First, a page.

“Lord, Teach Us to Pray"
(Luke 11:1-12; 22:39-42)
A surprising number of Christians never do develop a healthy prayer life. Prayer is often reduced to little more than a polite formality before meals or a hasty word at the end of the day. This is quite a contrast to Christ. His was a life of prayer. Because of this, His disciples asked Him to teach them to pray. In Jesus’ response we can learn at least two things about prayer.
Prayer Requires Effort. According to Jesus, it is when prayer is persistent that it is effective. In this humorous story of a man pounding on his neighbor’s door at midnight, Jesus presents prayer as a profound, persistent exercise (vv. 5-8). True prayer can be an agonizing work experience because it pulls out of one’s soul the great resources we have and attaches them to the even greater resources of God. Meaningful prayer expects things of the one praying as well as anticipating things from God.
Prayer Requires Faith. Effective prayer requires faith that there is Someone listening. I’m afraid that some people, even some Christians, do not pray because they really do not believe anyone is listening. They see God as distant and unconcerned with what is going on in the lives of individual people. The Bible presents a different picture of God. He is portrayed as responsive and most interested in what we have to say. In comparing the Heavenly Father to their earthly fathers, Jesus asks his disciples, “If you know how to give good gifts to your children, how much more will your Father in heaven give the Holy Spirit to those who ask him?”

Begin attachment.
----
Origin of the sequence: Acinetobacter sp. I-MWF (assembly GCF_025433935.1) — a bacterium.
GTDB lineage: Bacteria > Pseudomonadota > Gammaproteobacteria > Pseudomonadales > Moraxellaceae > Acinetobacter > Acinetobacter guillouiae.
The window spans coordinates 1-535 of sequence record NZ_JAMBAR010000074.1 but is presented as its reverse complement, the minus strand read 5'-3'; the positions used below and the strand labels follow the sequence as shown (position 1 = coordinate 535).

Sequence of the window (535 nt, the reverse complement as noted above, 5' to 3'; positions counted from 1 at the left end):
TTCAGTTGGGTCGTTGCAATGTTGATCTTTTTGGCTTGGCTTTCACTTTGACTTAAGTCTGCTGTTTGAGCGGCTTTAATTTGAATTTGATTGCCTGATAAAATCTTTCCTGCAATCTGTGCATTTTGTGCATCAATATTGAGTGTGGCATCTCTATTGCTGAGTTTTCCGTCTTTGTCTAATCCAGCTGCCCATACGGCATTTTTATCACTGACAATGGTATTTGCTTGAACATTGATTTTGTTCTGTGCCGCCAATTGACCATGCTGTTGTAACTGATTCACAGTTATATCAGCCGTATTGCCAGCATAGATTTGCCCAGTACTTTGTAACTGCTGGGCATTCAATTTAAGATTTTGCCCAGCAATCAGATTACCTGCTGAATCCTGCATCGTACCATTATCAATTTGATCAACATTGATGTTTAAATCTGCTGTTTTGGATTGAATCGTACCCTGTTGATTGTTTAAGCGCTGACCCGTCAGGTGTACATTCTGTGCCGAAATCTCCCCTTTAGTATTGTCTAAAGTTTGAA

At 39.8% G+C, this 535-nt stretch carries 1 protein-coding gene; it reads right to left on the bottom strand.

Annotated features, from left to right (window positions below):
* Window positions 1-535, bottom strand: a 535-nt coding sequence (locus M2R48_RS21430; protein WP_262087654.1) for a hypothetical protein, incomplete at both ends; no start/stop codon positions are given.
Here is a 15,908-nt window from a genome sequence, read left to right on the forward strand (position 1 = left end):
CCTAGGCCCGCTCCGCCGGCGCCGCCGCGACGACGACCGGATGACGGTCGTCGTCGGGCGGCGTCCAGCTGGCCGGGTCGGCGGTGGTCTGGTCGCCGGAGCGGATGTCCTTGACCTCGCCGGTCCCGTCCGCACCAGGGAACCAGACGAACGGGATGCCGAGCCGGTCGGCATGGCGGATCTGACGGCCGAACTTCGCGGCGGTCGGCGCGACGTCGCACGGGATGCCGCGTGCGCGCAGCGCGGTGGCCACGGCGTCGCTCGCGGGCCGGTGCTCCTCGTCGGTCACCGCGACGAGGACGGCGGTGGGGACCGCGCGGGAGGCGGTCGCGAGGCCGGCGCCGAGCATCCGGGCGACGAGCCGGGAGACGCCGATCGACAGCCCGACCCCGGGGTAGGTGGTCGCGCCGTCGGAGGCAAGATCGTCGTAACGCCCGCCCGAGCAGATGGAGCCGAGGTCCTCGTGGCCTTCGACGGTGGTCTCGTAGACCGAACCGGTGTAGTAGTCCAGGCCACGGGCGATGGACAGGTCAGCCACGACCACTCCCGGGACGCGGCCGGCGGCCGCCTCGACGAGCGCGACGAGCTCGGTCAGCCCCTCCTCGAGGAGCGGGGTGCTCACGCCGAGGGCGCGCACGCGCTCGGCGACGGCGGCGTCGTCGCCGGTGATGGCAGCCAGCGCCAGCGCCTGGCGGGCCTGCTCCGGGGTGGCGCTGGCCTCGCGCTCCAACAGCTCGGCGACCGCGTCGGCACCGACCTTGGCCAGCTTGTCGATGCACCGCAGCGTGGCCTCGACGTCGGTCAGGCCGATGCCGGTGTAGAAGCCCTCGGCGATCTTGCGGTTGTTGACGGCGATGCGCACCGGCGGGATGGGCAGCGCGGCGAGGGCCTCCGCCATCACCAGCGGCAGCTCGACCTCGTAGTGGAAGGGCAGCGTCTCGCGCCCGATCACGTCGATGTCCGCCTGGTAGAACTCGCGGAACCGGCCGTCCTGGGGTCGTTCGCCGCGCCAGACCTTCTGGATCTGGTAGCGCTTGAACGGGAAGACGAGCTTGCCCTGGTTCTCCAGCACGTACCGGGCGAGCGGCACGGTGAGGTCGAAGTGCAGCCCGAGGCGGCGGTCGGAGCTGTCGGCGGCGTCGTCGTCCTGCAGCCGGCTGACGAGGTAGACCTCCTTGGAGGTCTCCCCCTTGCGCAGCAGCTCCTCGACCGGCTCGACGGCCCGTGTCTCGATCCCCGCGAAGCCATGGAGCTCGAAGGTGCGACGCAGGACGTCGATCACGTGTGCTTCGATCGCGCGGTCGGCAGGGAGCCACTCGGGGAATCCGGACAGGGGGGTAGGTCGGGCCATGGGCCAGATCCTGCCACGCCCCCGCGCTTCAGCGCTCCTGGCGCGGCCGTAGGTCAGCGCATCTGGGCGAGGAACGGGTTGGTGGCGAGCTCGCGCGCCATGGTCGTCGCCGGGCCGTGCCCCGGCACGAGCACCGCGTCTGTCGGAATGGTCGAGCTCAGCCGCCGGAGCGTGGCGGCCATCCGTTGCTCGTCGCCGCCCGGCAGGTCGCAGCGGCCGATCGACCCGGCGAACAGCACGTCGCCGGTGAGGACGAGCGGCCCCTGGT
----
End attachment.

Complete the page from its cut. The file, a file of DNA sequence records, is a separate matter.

There is no limit to what God can do to an individual Christian or to a church who will exercise this form of disciplined, believing, and persistent prayer. Jesus said, “My house shall be called a house of prayer.” When it is, it will be a house of power.
Dwight Moody once said,
“Every great movement of God can be traced to a kneeling figure.”